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 Table of Contents  
Year : 2020  |  Volume : 37  |  Issue : 1  |  Page : 189-191

Torsion of an Ovarian Cyst in Pregnancy

1 Department of Obstetrics and Gynaecology, Usmanu Dan Fodiyo University Teaching Hospital Sokoto, Nigeria
2 Department of Surgery, Usmanu Dan Fodiyo University Teaching Hospital Sokoto, Nigeria
3 Department of Pathology, Usmanu Dan Fodiyo University Teaching Hospital Sokoto, Nigeria

Date of Submission16-Aug-2019
Date of Acceptance25-Mar-2020
Date of Web Publication14-Aug-2020

Correspondence Address:
Dr. S Bello
Department of Obstetrics and Gynaecology, Usmanu Danfodiyo University Teaching Hospital Sokoto
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Source of Support: None, Conflict of Interest: None

DOI: 10.4103/TJOG.TJOG_83_19

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Torsion of the ovary is the partial or total rotation of the ovary over its pedicle. It is unusual for it to occur in the second trimester. We report a case of a 35year old G10P9+0A7 at 17weeks gestation who presented with acute severe abdominal pain. She was found to have an ovarian cyst in pregnancy. She had Exploratory Laparotomy where a huge gangrenous cyst was found and Salpingoophorectomy was performed. The pregnancy continued without any problems. The histology report showed a Simple Cyst.

Keywords: Torsion, Ovarian Cyst, Pregnancy

How to cite this article:
Bello S, Tunau K, Bello B, Abdullahi K, Ugege B, Ukwu E. Torsion of an Ovarian Cyst in Pregnancy. Trop J Obstet Gynaecol 2020;37:189-91

How to cite this URL:
Bello S, Tunau K, Bello B, Abdullahi K, Ugege B, Ukwu E. Torsion of an Ovarian Cyst in Pregnancy. Trop J Obstet Gynaecol [serial online] 2020 [cited 2021 Jul 31];37:189-91. Available from: https://www.tjogonline.com/text.asp?2020/37/1/189/292015

  Introduction Top

Axial rotation of the ovary is found in about 10–15% of cases of operations.[1] The risk of ovarian torsion rises by 5-fold during pregnancy and the incidence is 5 per 10,000 pregnancies.[2] Torsion occurs predominantly in the reproductive age group. Predisposing factors include pregnancy, moderate size and weight, free mobility, and long pedicle.

  Case History Top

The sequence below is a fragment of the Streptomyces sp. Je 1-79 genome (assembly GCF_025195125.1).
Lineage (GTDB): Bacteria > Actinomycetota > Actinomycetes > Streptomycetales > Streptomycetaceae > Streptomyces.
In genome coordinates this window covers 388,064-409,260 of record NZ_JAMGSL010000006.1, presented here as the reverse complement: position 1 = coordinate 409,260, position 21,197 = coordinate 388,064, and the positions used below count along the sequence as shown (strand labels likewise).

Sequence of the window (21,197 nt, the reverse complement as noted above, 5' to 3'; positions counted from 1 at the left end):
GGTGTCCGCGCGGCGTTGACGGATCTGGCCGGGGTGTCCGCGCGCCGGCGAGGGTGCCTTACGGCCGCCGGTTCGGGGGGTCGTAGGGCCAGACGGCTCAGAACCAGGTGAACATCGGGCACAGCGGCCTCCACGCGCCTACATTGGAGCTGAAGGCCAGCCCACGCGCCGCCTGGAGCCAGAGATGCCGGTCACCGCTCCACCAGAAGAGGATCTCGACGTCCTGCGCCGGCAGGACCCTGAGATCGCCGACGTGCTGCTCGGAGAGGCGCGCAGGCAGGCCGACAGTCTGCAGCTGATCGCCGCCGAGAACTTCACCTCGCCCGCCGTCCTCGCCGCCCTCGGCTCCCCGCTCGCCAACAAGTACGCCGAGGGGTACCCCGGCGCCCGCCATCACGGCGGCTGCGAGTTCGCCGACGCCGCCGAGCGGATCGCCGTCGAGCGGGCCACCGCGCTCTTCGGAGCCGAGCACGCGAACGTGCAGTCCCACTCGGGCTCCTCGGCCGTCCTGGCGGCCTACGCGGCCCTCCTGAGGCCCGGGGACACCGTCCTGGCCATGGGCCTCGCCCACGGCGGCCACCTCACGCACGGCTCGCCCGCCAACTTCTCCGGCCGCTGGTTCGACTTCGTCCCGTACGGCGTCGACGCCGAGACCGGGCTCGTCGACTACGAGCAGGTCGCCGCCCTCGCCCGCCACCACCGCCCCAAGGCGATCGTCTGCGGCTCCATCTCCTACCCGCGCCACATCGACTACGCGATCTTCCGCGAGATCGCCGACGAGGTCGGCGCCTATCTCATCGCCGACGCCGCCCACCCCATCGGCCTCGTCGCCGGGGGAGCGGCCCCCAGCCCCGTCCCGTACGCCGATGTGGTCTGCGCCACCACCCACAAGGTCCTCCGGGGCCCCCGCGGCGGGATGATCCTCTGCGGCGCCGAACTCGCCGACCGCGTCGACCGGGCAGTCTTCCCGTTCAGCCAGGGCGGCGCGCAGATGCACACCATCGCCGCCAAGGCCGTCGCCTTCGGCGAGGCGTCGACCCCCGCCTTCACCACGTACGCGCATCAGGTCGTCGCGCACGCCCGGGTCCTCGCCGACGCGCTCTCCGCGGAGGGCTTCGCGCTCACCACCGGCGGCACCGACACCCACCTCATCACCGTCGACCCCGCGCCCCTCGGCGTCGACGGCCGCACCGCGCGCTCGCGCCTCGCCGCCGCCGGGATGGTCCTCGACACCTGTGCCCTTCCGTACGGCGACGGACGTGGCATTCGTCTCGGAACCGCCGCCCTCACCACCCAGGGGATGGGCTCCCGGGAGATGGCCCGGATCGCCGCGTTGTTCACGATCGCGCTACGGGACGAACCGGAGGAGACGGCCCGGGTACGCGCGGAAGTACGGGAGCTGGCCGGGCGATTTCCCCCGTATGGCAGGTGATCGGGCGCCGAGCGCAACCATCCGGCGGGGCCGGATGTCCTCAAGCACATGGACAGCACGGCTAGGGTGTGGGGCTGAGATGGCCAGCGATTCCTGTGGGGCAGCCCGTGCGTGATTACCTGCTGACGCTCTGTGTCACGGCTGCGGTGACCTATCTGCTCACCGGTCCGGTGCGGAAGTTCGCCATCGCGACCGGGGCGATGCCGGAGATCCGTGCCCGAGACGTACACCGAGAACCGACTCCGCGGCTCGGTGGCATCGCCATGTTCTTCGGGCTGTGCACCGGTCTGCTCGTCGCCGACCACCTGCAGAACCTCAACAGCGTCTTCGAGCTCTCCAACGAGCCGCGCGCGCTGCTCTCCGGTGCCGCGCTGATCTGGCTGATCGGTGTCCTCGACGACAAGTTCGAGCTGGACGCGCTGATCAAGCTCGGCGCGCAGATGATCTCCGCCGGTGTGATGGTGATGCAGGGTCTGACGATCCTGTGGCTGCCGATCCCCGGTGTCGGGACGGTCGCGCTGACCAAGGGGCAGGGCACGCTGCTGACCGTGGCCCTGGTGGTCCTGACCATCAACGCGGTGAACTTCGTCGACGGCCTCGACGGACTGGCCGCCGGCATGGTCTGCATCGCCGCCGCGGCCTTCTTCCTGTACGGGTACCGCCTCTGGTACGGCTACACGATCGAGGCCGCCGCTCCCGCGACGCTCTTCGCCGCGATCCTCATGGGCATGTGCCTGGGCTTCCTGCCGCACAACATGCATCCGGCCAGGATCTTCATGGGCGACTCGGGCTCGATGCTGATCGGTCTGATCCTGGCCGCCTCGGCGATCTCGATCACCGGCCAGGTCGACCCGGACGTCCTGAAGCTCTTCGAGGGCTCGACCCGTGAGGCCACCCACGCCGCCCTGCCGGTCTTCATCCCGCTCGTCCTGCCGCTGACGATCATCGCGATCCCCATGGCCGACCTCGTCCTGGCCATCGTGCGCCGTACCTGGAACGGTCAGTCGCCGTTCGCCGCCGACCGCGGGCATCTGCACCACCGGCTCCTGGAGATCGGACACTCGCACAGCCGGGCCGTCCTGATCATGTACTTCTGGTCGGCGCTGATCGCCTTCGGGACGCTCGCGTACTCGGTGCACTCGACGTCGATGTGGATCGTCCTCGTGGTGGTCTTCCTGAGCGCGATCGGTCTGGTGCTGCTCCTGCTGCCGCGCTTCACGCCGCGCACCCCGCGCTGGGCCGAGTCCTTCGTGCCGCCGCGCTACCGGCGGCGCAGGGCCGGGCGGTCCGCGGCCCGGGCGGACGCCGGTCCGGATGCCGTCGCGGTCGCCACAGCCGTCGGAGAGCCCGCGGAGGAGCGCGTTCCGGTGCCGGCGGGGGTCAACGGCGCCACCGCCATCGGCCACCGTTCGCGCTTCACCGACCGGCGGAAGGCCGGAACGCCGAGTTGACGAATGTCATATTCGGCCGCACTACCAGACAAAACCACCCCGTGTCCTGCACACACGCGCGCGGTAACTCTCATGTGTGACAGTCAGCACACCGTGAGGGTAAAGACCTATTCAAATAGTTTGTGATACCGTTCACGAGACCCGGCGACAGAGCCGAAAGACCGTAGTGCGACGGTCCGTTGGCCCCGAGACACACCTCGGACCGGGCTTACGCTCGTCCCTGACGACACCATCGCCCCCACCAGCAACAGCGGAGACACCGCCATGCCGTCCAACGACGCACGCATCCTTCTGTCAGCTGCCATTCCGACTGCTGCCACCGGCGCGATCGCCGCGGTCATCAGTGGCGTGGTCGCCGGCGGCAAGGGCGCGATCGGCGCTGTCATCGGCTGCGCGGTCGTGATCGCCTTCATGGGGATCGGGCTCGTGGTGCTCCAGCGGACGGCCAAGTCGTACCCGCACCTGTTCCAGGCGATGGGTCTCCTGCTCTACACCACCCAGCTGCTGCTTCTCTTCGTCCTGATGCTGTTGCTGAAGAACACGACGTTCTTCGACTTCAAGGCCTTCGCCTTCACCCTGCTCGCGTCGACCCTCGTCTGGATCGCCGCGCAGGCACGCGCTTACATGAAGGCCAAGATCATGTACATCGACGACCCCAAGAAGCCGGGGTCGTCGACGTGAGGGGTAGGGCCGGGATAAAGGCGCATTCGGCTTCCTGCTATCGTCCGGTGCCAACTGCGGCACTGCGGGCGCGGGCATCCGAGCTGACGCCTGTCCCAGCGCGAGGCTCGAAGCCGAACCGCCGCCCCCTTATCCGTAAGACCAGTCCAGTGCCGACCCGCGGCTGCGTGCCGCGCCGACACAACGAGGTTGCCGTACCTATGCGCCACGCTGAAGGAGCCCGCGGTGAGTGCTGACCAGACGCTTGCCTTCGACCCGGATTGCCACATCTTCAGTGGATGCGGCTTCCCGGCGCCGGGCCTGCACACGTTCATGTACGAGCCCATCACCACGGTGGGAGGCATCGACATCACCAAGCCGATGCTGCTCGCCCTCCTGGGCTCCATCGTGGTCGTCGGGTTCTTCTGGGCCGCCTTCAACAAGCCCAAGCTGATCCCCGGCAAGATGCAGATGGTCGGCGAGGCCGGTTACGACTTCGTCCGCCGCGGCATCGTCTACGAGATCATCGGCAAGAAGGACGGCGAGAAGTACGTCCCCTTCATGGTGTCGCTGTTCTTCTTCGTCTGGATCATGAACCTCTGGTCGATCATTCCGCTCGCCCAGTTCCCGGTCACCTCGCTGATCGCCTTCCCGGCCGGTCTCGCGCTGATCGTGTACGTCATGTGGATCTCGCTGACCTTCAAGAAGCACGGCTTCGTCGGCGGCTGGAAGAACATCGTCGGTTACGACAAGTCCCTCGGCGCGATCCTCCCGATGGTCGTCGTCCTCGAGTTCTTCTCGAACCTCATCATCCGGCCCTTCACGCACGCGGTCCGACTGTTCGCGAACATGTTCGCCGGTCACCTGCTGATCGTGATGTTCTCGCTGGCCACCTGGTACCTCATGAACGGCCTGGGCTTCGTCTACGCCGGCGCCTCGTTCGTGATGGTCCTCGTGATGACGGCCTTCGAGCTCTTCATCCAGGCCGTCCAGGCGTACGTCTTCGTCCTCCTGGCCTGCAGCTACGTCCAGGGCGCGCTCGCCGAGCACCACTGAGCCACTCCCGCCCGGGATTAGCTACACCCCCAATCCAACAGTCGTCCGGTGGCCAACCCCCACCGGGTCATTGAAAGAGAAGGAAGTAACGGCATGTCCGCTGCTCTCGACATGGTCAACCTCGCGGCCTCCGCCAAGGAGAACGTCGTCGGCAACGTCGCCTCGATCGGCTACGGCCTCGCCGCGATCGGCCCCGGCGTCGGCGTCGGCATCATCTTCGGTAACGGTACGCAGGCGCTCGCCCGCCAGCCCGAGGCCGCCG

A 35-year-old unbooked G10P9+0 A7 at 17 weeks gestation who presented to Gynaecological Emergency Clinic of UDUTH with 3 h history of abdominal pain. The pain started in the left iliac fossa and later became generalized. It was sharp in nature and severe. There was no relieving factor but it was aggravated by movement. There was no history of vaginal bleeding nor drainage of liquor. There was associated vomiting. There were no other abdominal, cardiopulmonary, or urinary symptoms.

On examination, she was in painful distress, not pale and afebrile. Her pulse rate was 78 beats per minute and her blood pressure 120/80 mmHg. An abdominal examination revealed a uniformly enlarged abdomen with left hypochondrial tenderness. There was a tender left hypochondrial mass which made further examination difficult. The uterus was 18 weeks' size. Vaginal examination revealed posterior cervix, 2-cm long and the os was closed. Further examination was suspended due to tenderness.

All her blood and urine investigations were within normal limits. An abdominopelvic ultrasound revealed a large well-marginated round complex mass measuring 14 cm in diameter in the left hypochondrial region extending inferiorly into the pelvis. The mass had some cystic components in its anterior aspect. The liver and both kidneys were normal in size and of uniform parenchymal echotexture. There were no ascites. There was a singleton live fetus in a longitudinal lie, cephalic presentation, adequate liquor, and posterofundal placentation at 18 weeks 5 days.

Intraoperative findings revealed a huge left tubo ovarian mass which was cystic, gangrenous and measuring 22cm by 22cm as shown in [Figure 1]. The stalk of the cyst including the  Fallopian tube More Details had rotated 3 times. The cyst had a smooth surface and the capsule was intact. The right ovary, right fallopian tube and other abdominal organs were grossly normal. There was an intact gravid uterus about 18 weeks size. With the provisional diagnosis of twisted ovarian cyst in pregnancy, Exploratory Laparotomy with left salpingoophorectomy was performed as shown in [Figure 2]. Her post operative period was uneventful until she was discharged. Histology report showed a simple cyst.